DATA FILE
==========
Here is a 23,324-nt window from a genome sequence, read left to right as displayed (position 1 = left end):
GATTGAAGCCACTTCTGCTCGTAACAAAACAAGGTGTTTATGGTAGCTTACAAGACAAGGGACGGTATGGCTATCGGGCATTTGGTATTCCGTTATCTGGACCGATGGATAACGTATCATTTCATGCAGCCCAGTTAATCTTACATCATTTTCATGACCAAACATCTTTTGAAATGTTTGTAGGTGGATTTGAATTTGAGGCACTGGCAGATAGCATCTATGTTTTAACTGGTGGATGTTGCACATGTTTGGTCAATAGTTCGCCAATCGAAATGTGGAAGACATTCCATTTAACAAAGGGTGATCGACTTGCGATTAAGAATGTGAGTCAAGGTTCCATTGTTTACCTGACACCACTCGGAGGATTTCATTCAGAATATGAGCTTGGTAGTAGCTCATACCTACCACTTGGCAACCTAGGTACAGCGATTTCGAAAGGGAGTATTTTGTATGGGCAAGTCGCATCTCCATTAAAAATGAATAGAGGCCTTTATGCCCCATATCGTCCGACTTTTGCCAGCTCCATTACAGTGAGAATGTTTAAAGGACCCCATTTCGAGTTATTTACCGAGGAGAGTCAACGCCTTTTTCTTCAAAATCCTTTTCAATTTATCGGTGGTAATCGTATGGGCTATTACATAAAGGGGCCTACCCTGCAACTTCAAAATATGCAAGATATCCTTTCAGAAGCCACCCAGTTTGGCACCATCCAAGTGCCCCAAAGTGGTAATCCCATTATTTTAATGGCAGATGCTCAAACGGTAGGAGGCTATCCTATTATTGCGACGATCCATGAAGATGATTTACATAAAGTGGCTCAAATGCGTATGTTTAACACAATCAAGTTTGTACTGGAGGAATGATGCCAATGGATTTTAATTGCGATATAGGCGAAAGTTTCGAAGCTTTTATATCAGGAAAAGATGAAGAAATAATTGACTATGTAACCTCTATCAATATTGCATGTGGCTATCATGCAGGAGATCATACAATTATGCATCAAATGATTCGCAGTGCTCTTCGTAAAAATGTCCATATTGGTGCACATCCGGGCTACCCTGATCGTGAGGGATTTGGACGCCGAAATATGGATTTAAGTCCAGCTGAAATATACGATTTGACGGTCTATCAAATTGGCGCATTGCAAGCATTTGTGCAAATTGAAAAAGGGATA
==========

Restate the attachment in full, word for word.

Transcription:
Here is a 23,324-nt window from a genome sequence, read left to right as displayed (position 1 = left end):
GATTGAAGCCACTTCTGCTCGTAACAAAACAAGGTGTTTATGGTAGCTTACAAGACAAGGGACGGTATGGCTATCGGGCATTTGGTATTCCGTTATCTGGACCGATGGATAACGTATCATTTCATGCAGCCCAGTTAATCTTACATCATTTTCATGACCAAACATCTTTTGAAATGTTTGTAGGTGGATTTGAATTTGAGGCACTGGCAGATAGCATCTATGTTTTAACTGGTGGATGTTGCACATGTTTGGTCAATAGTTCGCCAATCGAAATGTGGAAGACATTCCATTTAACAAAGGGTGATCGACTTGCGATTAAGAATGTGAGTCAAGGTTCCATTGTTTACCTGACACCACTCGGAGGATTTCATTCAGAATATGAGCTTGGTAGTAGCTCATACCTACCACTTGGCAACCTAGGTACAGCGATTTCGAAAGGGAGTATTTTGTATGGGCAAGTCGCATCTCCATTAAAAATGAATAGAGGCCTTTATGCCCCATATCGTCCGACTTTTGCCAGCTCCATTACAGTGAGAATGTTTAAAGGACCCCATTTCGAGTTATTTACCGAGGAGAGTCAACGCCTTTTTCTTCAAAATCCTTTTCAATTTATCGGTGGTAATCGTATGGGCTATTACATAAAGGGGCCTACCCTGCAACTTCAAAATATGCAAGATATCCTTTCAGAAGCCACCCAGTTTGGCACCATCCAAGTGCCCCAAAGTGGTAATCCCATTATTTTAATGGCAGATGCTCAAACGGTAGGAGGCTATCCTATTATTGCGACGATCCATGAAGATGATTTACATAAAGTGGCTCAAATGCGTATGTTTAACACAATCAAGTTTGTACTGGAGGAATGATGCCAATGGATTTTAATTGCGATATAGGCGAAAGTTTCGAAGCTTTTATATCAGGAAAAGATGAAGAAATAATTGACTATGTAACCTCTATCAATATTGCATGTGGCTATCATGCAGGAGATCATACAATTATGCATCAAATGATTCGCAGTGCTCTTCGTAAAAATGTCCATATTGGTGCACATCCGGGCTACCCTGATCGTGAGGGATTTGGACGCCGAAATATGGATTTAAGTCCAGCTGAAATATACGATTTGACGGTCTATCAAATTGGCGCATTGCAAGCATTTGTGCAAATTGAAAAAGGGATA